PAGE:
Not unexpectedly, the Atlantic low reached southern Spain, causing torrential rains in Murcia and Valencia provinces while Aragon and Cataluna remained mired in mud.

Now faced with abominable weather on top of rough terrain and the formidable defenses of the “no pasaran” line, the Caudillo called off his offensive toward Valencia, just 25 miles short of that city, Spain’s largest after Madrid and Barcelona. Elite formation were pulled out of line and transferred to the vicinity of Zaragoza, straining the overburdened rail net. An offensive in the Ebro valley appears to be in the offing.

Although accorded low priority, Nationalist forces still in place attacked the remains of the coastal pocket, if on a shoestring budget (no ASPs). The Torrevieja bridgehead at the Segura estuary (23A:4309), site of last week’s daring beach evacuation, was liquidated and the town of Orihuela fell to concentric attack. A large number of prisoners were taken. Losses were light. Interestingly, the bag included a group of neutral British observers (on their way home by now) who had closely watched the beach evacuation in anticipation of some future day on which the BEF might have to be rescued in similar fashion from a French or Belgian beach (220/20 foresight!).

The Nationalist Fleet made a belated appearance under ample fighter cover, shelling the Segura bridgehead and keping a tight lid on the Valencia coast to prevent any further evacuations.

The main front from Valencia to the Pyrenees remained quiet.

Despite adverse weather and poor visibility, Savoia-Marchetti and Heinkel bombers resumed their raids on industrial targets in Barcelona, causing moderate damage (2 hits). Anti-aircraft fire remained ineffective.

Cartagena airbase received its first squadrons, attack bombers ready to support mop-up of the pocket and conduct naval patrol.

The French border is now closed again, but this hardly affects operations at this stage of affairs.


Faced with the Nationalist Fleet and Italian submarines under ample fighter cover, the Loyalists refrained from any further evacuation attempts from the beaches of the pocket. Morale in the pocket plummeted, and several Anarchist infantry regiments deserted. Worse, the elite 2nd heavy artillery regiment also called it quits. The remaining troops, two infantry divisions and an Anarchist regiment, all without artillery and desperately short of ammunition and supplies, hunkered down around Elche for a last stand. The end is certainly in sight.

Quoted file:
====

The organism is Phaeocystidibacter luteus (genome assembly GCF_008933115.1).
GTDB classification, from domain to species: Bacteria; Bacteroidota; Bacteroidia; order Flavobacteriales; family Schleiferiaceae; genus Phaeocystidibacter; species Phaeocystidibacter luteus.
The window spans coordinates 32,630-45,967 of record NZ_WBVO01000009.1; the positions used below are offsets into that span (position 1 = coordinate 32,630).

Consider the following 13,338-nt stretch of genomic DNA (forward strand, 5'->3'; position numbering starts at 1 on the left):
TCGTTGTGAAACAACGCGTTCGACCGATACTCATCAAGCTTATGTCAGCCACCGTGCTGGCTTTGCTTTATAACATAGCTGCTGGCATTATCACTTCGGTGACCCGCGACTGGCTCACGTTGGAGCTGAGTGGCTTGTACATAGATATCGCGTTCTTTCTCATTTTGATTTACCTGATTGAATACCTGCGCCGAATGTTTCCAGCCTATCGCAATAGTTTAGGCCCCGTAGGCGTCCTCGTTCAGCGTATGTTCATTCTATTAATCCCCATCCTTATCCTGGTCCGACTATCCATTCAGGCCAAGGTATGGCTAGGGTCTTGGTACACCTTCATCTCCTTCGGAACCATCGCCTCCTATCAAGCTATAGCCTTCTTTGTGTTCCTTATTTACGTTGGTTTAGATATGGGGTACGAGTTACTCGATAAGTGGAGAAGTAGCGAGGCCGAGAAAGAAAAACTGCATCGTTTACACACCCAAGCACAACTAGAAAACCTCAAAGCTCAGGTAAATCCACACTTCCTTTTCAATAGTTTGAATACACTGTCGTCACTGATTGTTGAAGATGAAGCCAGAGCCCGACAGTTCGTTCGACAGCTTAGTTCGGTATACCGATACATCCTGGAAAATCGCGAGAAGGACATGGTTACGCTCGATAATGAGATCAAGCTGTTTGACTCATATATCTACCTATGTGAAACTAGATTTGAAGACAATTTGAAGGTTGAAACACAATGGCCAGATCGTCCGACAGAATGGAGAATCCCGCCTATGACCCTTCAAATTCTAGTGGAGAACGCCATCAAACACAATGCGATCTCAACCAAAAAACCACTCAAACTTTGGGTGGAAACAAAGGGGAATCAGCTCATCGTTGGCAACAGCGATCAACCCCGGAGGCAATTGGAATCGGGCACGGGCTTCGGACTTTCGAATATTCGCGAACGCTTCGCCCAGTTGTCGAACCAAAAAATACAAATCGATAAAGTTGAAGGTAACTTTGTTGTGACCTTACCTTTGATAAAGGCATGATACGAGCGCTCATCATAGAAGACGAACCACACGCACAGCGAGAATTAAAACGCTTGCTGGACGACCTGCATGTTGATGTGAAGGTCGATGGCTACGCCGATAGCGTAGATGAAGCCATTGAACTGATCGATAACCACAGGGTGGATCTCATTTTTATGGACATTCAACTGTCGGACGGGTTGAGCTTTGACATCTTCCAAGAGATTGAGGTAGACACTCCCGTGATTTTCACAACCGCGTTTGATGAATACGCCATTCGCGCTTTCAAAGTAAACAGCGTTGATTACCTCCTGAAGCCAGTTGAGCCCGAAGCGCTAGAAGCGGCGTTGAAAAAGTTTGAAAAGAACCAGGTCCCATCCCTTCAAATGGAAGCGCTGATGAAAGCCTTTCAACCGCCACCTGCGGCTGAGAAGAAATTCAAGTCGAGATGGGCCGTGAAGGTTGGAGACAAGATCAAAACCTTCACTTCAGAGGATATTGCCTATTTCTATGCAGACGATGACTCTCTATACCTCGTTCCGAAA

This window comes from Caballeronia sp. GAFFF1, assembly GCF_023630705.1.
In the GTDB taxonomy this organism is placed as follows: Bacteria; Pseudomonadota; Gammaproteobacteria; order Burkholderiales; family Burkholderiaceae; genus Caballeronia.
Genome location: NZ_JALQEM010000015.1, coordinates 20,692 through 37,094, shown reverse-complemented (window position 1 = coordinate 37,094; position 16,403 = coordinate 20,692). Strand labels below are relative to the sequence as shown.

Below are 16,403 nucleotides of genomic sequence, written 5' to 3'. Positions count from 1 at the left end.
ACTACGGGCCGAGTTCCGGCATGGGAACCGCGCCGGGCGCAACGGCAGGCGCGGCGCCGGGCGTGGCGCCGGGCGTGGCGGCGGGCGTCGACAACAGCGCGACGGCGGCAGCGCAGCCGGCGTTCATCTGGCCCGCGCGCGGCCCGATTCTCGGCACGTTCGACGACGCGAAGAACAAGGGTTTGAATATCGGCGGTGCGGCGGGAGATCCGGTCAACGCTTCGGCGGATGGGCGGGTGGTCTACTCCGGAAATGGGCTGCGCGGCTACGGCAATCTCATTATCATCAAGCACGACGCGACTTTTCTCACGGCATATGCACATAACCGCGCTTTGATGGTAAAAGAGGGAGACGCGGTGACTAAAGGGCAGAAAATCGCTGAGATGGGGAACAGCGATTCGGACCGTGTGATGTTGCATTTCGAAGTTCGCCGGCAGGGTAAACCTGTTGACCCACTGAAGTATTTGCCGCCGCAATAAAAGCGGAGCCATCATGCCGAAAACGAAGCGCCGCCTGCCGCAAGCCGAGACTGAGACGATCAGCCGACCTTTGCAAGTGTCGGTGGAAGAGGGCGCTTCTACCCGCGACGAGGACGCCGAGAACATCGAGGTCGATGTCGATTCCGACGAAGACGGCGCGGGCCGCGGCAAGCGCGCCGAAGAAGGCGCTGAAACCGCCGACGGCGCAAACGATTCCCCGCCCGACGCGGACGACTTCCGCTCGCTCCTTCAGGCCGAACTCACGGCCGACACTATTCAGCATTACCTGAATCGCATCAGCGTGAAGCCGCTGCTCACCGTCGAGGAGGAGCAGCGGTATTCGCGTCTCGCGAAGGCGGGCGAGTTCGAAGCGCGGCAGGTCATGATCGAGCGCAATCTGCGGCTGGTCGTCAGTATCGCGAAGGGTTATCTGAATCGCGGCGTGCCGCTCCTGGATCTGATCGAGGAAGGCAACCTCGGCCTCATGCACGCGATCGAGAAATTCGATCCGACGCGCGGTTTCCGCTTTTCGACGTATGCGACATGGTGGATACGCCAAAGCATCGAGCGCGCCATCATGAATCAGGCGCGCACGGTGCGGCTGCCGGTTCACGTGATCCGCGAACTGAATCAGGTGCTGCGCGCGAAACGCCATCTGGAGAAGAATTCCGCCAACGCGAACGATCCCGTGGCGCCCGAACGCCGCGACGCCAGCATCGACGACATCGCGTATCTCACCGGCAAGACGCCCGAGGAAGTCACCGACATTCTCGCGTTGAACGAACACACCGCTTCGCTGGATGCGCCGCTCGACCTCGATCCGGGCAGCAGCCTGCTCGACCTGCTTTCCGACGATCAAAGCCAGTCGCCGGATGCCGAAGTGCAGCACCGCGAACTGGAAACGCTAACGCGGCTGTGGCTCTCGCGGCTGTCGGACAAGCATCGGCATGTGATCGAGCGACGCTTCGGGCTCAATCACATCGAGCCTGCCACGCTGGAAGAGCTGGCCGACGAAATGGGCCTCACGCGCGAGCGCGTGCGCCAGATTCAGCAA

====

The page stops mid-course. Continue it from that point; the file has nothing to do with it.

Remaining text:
The Loyalists used the lull in the main-front fighting to beef up their defenses, both in the “no pasaran” line shielding the approaches to Valencia and in Aragon between the Ebro and Cinca rivers, where the next Nationalist offensive is expected.

The Republican Airforce was on naval patrol, but the strong fighter cover over the Nationalist Fleet (including the new Me-109s) discouraged any attacks.


The pocket has no hope to survive the next week. With its elimination, the slugging match is apt to resume. Loyalist front-line strength is now 16 to 19 CF/hex except in mountains, and is fortified or entrenched. This and the additional weather modifier will force the Insurgents either to hold off and stockpile supplies until spring brings fair weather, or make attacks that risk AR or possibly even AH results. They can well afford the losses (empty pool and ca. 120 InfRpl and 7 ArtRpl); at most places they can even afford a retreat because the Loyalists cannot dare to advance out of their fortified line into an exposed position. The problem is attack supply, which is so short that an expenditure of 4 or 5 ASP in an attack that neither causes losses nor gains ground cannot often be contemplated as the per-turn average of incoming ASPs is no higher than that.

By points according to the rules, the Nationalists are by now pretty much assued of a “decisive victory.” The current point score is 194:65 in their favor, 67 short of the needed 4:1 ratio. If the front no longer changes, the city counts in JAN I and JUL I deliver points at 42:11 (just 2 short of 4:1); and at game’s end at 217:41 (more than 50 over 4:1). Lastly, while the Insurgent pool is empty and apt to stay so in view of the abundance of Nationalist Rpls, the Loyalist pool now contains about 100 RE, for 100 points at game’s end, and with new Rpls now at a dribble that number is bound to increase. Thus, even if they make no further headway, the Insurgents should almost gain a 5:1 ratio, certainly one well in excess of 4:1.

Be that as it may, we are not playing to “win” and don’t care much about point scores. Rather, we’d like to see whether or not the Insurgents in our game can force a Loyalist surrender before game’s end. I think chances for that are rather slim, even though Elias isn’t sure whether he can survive 1938. We hope we both shall live long enough to find out.